Divine Life was now living and breathing in them.
The Unity of the Triune God was now pulsating within each of their hearts, both individually, AND as one community.
The Church was born.
The Second Vatican Council, in its dogmatic constitution on the Church, which is titled Lumen Gentium, says this:
“God gathered together as one all those who in faith look upon Jesus as the author of salvation and the source of unity and peace, and established them as the Church that for each and all it may be the visible sacrament of this saving unity.”
That is amazing! The Church is called to be a visible sacrament of unity! That is our deepest identity as the baptized community of believers. We are baptized into the One, Risen Christ by the power of the Holy Spirit to the glory of God the Father.
Visible unity means that no priest ever has the authority to change or adapt the liturgy according to his own whims or ideas.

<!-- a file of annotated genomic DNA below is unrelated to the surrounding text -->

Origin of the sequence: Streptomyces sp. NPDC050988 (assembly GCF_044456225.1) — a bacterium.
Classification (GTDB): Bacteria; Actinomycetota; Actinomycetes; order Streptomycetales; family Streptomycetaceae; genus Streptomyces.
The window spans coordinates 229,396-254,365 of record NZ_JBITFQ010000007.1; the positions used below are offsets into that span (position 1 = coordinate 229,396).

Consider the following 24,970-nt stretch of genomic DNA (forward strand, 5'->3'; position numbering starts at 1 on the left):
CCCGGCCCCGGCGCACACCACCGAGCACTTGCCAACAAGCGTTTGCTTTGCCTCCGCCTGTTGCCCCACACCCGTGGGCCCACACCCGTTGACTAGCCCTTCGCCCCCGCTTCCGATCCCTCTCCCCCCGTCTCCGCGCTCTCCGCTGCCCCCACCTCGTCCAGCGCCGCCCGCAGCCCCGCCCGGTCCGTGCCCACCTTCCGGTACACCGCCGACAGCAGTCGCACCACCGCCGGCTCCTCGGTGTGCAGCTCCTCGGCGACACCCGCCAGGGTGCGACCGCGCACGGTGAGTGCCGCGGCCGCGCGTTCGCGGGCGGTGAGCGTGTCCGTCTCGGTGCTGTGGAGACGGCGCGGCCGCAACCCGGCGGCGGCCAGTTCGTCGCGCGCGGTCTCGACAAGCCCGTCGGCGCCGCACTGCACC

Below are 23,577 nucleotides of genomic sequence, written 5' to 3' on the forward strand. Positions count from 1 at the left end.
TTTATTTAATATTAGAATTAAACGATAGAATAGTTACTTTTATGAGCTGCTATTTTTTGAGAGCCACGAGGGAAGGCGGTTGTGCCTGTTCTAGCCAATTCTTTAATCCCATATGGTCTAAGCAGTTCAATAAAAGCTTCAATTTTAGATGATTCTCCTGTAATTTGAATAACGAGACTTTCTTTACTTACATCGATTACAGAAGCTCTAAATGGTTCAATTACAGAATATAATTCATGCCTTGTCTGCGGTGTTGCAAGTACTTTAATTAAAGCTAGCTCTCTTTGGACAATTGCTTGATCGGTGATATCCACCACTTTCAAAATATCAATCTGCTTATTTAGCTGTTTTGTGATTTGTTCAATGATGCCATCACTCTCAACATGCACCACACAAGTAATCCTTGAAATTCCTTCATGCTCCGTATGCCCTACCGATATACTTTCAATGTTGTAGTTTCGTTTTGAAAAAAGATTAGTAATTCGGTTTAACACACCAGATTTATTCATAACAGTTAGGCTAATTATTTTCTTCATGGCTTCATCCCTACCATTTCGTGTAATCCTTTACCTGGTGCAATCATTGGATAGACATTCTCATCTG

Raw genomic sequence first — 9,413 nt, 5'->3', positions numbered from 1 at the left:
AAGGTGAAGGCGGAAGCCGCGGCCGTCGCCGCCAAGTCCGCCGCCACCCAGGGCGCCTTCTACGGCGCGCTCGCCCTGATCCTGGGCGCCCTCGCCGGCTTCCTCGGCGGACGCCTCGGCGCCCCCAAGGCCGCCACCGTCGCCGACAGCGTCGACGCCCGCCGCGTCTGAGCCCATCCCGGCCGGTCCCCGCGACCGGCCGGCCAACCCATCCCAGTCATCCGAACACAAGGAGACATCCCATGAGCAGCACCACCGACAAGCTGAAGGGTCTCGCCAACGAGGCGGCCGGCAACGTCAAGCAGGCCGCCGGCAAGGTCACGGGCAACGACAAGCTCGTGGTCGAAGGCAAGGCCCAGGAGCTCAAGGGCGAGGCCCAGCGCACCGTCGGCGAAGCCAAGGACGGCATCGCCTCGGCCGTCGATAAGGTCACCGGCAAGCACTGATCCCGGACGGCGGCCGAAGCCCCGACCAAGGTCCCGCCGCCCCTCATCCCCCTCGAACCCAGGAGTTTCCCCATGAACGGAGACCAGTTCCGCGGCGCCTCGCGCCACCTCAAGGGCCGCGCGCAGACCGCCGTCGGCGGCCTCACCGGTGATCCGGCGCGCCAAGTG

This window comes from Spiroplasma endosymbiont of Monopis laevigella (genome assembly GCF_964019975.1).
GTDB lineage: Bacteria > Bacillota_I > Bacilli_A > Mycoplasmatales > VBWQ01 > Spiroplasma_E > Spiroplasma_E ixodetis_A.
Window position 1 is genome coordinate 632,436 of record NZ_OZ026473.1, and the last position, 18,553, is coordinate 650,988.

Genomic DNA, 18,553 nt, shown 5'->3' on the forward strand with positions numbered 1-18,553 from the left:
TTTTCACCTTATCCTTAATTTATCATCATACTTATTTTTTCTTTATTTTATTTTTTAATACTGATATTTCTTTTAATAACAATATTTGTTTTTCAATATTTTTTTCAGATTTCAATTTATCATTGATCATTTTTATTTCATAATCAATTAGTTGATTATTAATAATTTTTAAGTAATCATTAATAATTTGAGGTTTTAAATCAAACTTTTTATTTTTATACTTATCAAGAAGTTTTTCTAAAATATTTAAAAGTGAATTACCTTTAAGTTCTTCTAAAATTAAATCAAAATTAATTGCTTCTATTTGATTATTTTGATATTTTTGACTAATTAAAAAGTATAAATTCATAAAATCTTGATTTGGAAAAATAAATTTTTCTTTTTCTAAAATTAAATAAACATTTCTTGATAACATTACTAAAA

Visible unity is why deacons and priests promise respect and obedience to their bishop and ALL his successors.
Visible unity is why, despite our incredibly diverse backgrounds and experiences, we can come together to work for the True Common Good — especially in order to serve the poor and the suffering.
Visible unity is why we learn the Catechism, why we strive to absorb Church teachings — not only in our brains intellectually, but also in our daily actions!
And at the summit of this visible unity — the climatic expression of our unity of faith in the Holy Spirit — is of course, the Most Holy Eucharist.
What in the world would we doing here at Mass if we didn’t have the power of the Holy Spirit actively working right here and now?
I’ll tell you! If it was not for the Holy Spirit — the Spirit who comes down on this altar at every single Mass — then we would be worshipping bread! Without the Spirit arriving at the sound of those bells and the gesture of the priest’s hands, what business would I have saying those words: “This is my Body, this is my Blood?”
And if we ARE convinced that this is not just bread and wine anymore — then how can we approach the Body and Blood of our Lord and say AMEN to that reality without also saying AMEN — YES — to everything the Church believes and professes?